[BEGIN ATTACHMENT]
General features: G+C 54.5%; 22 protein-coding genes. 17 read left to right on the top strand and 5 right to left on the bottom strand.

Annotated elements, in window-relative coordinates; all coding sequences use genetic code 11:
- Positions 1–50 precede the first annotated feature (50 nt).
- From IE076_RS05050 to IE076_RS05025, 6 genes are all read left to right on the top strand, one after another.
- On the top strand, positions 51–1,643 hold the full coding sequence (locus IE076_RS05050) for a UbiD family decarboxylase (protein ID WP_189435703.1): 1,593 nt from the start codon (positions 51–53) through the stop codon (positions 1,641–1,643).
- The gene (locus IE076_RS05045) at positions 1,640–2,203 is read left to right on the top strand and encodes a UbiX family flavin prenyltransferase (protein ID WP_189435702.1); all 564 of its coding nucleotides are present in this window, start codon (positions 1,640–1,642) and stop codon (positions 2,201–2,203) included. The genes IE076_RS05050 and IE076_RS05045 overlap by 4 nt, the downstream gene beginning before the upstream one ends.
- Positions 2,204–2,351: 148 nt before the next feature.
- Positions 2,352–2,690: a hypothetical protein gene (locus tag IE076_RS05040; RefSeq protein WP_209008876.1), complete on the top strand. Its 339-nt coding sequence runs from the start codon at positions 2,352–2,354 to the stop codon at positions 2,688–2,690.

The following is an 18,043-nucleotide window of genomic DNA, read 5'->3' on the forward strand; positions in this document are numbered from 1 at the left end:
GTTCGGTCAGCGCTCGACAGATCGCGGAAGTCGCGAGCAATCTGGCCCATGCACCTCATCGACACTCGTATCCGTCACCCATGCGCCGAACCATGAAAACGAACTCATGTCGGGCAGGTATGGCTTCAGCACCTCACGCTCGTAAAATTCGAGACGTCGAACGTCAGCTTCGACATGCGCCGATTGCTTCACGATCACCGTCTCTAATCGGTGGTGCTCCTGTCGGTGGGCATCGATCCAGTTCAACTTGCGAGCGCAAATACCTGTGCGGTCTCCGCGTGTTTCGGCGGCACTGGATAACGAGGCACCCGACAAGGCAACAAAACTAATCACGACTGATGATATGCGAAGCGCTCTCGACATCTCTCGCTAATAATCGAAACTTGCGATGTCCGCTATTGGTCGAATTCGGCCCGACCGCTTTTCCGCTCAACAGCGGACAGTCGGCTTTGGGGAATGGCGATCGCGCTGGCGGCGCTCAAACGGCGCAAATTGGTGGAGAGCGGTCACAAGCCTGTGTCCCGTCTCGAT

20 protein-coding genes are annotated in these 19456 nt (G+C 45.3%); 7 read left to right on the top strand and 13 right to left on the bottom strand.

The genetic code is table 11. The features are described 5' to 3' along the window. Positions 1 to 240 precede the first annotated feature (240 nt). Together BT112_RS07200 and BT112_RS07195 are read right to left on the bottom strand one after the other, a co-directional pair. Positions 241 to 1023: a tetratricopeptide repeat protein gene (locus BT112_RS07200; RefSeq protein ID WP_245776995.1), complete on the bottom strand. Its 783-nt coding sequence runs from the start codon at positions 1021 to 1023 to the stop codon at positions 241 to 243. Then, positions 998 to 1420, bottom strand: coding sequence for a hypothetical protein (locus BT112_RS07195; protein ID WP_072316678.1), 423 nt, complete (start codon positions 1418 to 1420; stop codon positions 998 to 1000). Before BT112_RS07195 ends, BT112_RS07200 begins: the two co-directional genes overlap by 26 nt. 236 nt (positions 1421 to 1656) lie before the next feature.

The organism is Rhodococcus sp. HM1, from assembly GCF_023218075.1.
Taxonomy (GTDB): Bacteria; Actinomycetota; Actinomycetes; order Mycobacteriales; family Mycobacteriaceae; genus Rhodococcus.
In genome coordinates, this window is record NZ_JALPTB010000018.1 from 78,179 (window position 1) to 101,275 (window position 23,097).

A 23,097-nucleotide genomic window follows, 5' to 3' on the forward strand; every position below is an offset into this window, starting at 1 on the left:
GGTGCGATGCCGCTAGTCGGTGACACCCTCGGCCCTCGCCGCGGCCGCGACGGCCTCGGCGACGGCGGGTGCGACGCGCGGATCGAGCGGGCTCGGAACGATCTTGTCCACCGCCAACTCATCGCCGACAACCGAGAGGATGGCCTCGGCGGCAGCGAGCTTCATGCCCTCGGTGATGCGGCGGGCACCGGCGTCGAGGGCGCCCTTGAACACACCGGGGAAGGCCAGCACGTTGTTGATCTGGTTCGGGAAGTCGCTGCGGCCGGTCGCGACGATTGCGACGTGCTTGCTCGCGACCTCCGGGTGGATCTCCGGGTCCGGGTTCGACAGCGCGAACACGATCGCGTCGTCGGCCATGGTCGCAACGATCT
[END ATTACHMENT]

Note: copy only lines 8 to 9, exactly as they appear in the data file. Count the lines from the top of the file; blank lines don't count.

- Positions 2,352–2,690: a hypothetical protein gene (locus tag IE076_RS05040; RefSeq protein WP_209008876.1), complete on the top strand. Its 339-nt coding sequence runs from the start codon at positions 2,352–2,354 to the stop codon at positions 2,688–2,690.

The following is an 18,043-nucleotide window of genomic DNA, read 5'->3' on the forward strand; positions in this document are numbered from 1 at the left end: